26 February 2024

How to recognise the perfect surface coatings


Painted, powder-coated or galvanised? UV-resistant, waterproof or nice and shiny? Surface coatings are available in a wide range of variations and are an integral part of everyday industrial life. But how do you find the perfect coating for your production or your latest development? We can help you make the right decision.

Surface coatings: Real all-rounders

Some materials can already fulfil all the requirements placed on them in their pure form. Others need a little help - for example in the form of a surface coating. Coating in the narrower sense is a complementary process. Manufacturing process according to DIN 8580. Coatings can fulfil various tasks, consist of different materials and come in different thicknesses. Some have a purely visual benefit and ensure that a workpiece looks particularly good. Much more important, however, are Functional surface coatingswhich give the corresponding parts additional properties.

With the large number of coating types that are used, there are virtually no limits to the wishes and ideas of producers and users. However, not every surface coating is equally suitable for every purpose.

What characterises suitable surface coatings?

The perfect surface coating is the one that best fulfils your individual requirements. In order to make the right choice, at least three aspects should be considered in advance.

1. they can be easily integrated into the production process

Coating a workpiece of any kind is always an additional work step that is either integrated into the process from the start or has to be added later. This raises the question of which surface coating method is best suited to the process and the workpiece. One way of categorising the various coating processes is to differentiate between the aggregate state of the coating material:

Gaseous coating material Liquid coating material Loosened coating material Solid coating material
Physical or chemical vapour deposition Lacquering, painting, plasticising, enamelling, dip coating Chromating, galvanising, tin-plating, nickel-plating, electroplating, phosphating, sol-gel process, anodising Powder coating, brazing, build-up welding, whirl sintering, sputtering, thermal spraying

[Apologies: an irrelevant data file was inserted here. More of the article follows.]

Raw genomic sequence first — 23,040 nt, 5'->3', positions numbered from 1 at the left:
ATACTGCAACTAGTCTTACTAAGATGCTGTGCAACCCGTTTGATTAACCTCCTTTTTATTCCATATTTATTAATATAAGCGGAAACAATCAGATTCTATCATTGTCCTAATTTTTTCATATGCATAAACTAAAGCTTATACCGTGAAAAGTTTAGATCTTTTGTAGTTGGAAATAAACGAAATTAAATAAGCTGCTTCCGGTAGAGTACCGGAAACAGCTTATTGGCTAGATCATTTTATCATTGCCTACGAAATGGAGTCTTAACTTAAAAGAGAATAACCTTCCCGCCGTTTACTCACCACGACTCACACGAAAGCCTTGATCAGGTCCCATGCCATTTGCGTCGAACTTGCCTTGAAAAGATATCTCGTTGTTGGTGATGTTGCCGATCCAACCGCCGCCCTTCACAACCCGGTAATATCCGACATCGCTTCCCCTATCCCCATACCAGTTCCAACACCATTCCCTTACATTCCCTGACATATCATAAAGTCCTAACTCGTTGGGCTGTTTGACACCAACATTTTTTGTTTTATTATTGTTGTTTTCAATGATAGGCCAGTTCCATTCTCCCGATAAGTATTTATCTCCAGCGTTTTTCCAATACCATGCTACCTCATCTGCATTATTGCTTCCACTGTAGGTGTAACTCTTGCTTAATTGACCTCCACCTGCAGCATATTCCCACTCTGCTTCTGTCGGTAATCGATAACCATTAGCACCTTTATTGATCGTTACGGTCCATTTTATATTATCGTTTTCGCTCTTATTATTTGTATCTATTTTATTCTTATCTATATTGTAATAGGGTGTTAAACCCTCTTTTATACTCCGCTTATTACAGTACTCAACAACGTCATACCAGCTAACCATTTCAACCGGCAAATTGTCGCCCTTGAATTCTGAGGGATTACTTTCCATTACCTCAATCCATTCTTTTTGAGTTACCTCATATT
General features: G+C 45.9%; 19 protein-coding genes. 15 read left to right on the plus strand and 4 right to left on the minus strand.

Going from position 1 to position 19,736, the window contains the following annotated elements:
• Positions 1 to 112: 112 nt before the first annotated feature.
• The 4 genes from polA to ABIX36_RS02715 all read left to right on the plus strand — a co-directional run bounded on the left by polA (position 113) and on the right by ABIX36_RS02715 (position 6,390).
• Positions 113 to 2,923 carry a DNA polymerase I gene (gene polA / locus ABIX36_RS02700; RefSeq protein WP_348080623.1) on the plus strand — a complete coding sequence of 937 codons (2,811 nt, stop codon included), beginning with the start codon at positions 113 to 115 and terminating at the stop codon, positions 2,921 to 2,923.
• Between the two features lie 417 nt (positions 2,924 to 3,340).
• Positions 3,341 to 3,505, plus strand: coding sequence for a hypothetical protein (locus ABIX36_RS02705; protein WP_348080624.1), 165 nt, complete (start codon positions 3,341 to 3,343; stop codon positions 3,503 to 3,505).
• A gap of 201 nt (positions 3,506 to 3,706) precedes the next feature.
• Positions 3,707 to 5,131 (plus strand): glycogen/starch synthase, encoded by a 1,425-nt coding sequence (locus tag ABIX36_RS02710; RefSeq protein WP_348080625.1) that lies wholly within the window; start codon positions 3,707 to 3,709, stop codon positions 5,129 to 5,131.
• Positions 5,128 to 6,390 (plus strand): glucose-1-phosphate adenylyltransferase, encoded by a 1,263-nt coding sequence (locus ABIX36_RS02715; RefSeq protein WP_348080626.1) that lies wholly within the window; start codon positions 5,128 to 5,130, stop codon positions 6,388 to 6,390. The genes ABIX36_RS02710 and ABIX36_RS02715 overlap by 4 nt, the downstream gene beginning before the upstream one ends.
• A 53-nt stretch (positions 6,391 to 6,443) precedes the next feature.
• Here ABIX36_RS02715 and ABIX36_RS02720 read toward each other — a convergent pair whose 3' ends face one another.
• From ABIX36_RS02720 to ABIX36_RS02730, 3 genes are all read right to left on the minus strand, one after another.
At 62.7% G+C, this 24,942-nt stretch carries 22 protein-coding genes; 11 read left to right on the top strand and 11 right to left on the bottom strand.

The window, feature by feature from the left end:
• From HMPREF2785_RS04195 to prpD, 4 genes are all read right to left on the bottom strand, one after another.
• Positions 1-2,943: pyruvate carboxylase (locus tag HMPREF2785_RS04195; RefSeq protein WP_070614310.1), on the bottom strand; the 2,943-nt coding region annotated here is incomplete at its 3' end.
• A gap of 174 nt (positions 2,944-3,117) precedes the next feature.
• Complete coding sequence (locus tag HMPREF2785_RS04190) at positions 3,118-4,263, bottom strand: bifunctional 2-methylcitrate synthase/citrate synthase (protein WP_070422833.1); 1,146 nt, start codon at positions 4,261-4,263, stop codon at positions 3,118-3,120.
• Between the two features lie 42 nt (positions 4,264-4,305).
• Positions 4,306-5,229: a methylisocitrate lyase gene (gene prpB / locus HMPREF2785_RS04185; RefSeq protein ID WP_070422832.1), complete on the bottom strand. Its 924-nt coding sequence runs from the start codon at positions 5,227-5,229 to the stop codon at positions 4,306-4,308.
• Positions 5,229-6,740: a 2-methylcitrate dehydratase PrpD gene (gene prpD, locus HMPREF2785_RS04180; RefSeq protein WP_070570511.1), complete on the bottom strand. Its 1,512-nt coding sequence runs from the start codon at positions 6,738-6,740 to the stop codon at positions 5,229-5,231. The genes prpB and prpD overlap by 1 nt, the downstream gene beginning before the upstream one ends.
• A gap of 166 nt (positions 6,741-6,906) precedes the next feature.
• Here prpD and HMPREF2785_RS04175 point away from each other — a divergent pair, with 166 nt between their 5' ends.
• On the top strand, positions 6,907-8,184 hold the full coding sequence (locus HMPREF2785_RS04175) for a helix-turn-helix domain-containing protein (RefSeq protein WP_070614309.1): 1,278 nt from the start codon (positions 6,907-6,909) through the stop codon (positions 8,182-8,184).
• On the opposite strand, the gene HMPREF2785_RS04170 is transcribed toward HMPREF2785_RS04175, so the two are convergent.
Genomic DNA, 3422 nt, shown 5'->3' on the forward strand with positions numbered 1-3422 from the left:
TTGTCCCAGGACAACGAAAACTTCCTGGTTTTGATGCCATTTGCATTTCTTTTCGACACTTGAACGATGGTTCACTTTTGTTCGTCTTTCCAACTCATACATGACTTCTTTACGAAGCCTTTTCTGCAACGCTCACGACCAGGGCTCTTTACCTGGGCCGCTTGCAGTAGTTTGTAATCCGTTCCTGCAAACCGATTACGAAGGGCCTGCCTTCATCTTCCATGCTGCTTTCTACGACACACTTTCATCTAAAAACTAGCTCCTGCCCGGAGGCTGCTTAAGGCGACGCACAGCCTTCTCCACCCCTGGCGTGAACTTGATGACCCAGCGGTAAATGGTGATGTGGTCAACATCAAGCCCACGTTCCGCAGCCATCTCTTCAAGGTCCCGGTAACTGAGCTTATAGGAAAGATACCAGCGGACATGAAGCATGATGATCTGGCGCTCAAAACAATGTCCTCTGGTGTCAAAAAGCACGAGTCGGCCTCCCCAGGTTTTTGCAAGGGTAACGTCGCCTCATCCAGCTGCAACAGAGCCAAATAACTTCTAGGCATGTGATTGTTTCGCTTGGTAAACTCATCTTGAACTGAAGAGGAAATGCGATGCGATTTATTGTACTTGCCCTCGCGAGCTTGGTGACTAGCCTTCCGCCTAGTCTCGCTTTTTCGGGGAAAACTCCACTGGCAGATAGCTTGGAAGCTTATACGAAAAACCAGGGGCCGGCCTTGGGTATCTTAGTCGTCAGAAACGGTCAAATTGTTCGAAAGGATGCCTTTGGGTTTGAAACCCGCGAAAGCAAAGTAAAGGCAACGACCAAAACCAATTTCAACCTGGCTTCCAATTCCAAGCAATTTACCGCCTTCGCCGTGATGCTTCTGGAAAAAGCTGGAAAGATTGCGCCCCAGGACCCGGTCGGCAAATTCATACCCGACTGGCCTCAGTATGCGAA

Other categorisations distinguish between chemical, mechanical, thermal and thermoplastic processes. Some of these processes can be easily integrated into a wide variety of processes, while others require a little more preparation and investment. And: Not every substrate can be coated with every process. Anyone who wants to solder plastic, for example, will very quickly look for alternatives.

2. you fulfil all requirements

In addition to the application of the surface coatings, the final properties are of course at the centre of the selection process. There are two categories here: The quality of the coating itself and the specific properties.

Quality of surface coatings

Three parameters can be used to assess the quality of a surface coating, as different results are desirable depending on the area of application. The decisive factors are above all

  • Adhesive strengthHow well does the coating adhere to the substrate?
  • Layer thicknessHow thick is the coating applied?
  • Resistance to ageing and corrosionHow well and how long does the coating last?

Properties of surface coatings

Surface coatings are true all-rounders. With the right coating, the properties of the substrate material can be enhanced or supplemented with desirable aspects. These include, for example

  • Visual design
  • Scratch resistance
  • Sliding ability/frictional resistance
  • Corrosion protection
  • Oxidation protection
  • Radiation protection
  • Temperature resistance
  • Thermal conductivity
  • Electrical conductivity/resistance

Finishing materials such as metals or plastics with a surface coating offers various possibilities, because Many coatings fulfil several wishes at once. A tin coating, for example, impresses with its elegant, silvery-white appearance, good conductivity and high temperature resistance, which are in demand in the automotive sector or for household appliances, among others.

3. they fit the area of application

As described, surface coatings are used in various areas. This leads to another important decision criterion: Because even if the coating is intended to fulfil the same purpose, completely different materials can be used. For example, a coating for an artificial joint that is intended to increase gliding properties must be biocompatible and generally harmless to the body. On the other hand, a certain degree of lubricity is also desirable when using a ball joint in drive technology. Here, however, it does not have to be the often more expensive biocompatible surface coatings in order to fulfil this task.

Get the most out of it with the right coatings

Whether it's simple painting with a spray gun or powder coating with metal powders in several steps: surface coatings are part of everyday life across all sectors, from the woodworking industry to medical technology and aerospace, in order to get the maximum out of components and products. As is so often the case, there is no such thing as a universal solution. In order to find the perfect surface coating, it is important to clarify as precisely as possible which requirements arise from production, budget, substrate material, desired properties and area of application. Then you can make an informed decision in favour of the right coating and benefit from it in the long term.